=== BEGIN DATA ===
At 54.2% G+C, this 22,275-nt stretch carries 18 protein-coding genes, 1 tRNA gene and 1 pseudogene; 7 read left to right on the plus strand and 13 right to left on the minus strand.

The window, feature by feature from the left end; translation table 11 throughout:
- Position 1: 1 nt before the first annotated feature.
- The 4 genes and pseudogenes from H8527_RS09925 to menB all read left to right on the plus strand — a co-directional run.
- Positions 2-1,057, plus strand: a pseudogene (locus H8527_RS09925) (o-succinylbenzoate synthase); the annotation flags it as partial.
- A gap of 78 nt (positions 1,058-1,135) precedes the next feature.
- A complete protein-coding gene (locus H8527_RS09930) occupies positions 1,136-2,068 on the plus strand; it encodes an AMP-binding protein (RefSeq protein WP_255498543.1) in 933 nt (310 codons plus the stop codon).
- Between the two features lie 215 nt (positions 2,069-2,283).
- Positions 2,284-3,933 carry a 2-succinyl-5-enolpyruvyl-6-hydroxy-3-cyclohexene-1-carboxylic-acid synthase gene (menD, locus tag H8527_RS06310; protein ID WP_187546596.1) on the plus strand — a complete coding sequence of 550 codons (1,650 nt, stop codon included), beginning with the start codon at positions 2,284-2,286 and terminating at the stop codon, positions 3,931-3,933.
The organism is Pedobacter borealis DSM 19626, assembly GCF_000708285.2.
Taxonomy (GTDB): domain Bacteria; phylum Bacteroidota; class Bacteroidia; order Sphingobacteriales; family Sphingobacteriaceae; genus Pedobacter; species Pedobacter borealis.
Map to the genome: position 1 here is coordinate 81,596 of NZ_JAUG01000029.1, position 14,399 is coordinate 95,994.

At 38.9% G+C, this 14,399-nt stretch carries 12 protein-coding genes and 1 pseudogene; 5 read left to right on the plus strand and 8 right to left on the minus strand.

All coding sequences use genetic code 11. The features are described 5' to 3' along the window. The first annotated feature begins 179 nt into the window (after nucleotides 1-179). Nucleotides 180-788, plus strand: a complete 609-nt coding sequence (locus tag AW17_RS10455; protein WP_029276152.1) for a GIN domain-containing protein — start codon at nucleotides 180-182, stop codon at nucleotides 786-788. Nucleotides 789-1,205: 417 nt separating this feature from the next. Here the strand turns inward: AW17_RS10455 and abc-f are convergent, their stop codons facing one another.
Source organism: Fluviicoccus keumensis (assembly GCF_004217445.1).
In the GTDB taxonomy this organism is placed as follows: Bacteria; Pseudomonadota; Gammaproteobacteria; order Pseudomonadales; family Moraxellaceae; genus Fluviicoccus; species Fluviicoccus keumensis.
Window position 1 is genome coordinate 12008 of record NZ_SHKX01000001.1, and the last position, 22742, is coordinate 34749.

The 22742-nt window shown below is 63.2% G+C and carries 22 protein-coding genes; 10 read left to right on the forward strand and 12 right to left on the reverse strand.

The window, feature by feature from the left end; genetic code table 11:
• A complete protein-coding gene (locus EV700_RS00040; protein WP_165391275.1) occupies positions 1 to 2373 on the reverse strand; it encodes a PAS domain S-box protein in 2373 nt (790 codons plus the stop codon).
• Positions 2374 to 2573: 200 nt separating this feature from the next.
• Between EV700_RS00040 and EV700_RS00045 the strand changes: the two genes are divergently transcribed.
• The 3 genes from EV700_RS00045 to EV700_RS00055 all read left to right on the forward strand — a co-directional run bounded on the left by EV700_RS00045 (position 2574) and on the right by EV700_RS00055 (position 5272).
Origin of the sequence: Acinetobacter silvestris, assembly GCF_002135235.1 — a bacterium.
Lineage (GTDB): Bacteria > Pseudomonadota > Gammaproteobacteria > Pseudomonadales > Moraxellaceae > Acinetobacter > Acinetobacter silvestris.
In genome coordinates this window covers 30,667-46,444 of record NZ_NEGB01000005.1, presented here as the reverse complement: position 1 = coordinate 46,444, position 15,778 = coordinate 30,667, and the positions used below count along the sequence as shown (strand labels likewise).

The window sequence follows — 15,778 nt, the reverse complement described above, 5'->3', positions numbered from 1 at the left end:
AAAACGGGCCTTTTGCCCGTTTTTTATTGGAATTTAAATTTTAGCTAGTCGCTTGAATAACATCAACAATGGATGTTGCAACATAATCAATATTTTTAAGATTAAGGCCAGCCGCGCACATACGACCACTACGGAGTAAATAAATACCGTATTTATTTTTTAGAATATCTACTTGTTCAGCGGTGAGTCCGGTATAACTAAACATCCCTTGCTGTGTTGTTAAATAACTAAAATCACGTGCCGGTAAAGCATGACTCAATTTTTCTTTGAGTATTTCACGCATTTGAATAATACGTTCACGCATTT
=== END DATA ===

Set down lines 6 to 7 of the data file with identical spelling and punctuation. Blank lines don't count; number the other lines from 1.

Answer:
- A gap of 78 nt (positions 1,058-1,135) precedes the next feature.
- A complete protein-coding gene (locus H8527_RS09930) occupies positions 1,136-2,068 on the plus strand; it encodes an AMP-binding protein (RefSeq protein WP_255498543.1) in 933 nt (310 codons plus the stop codon).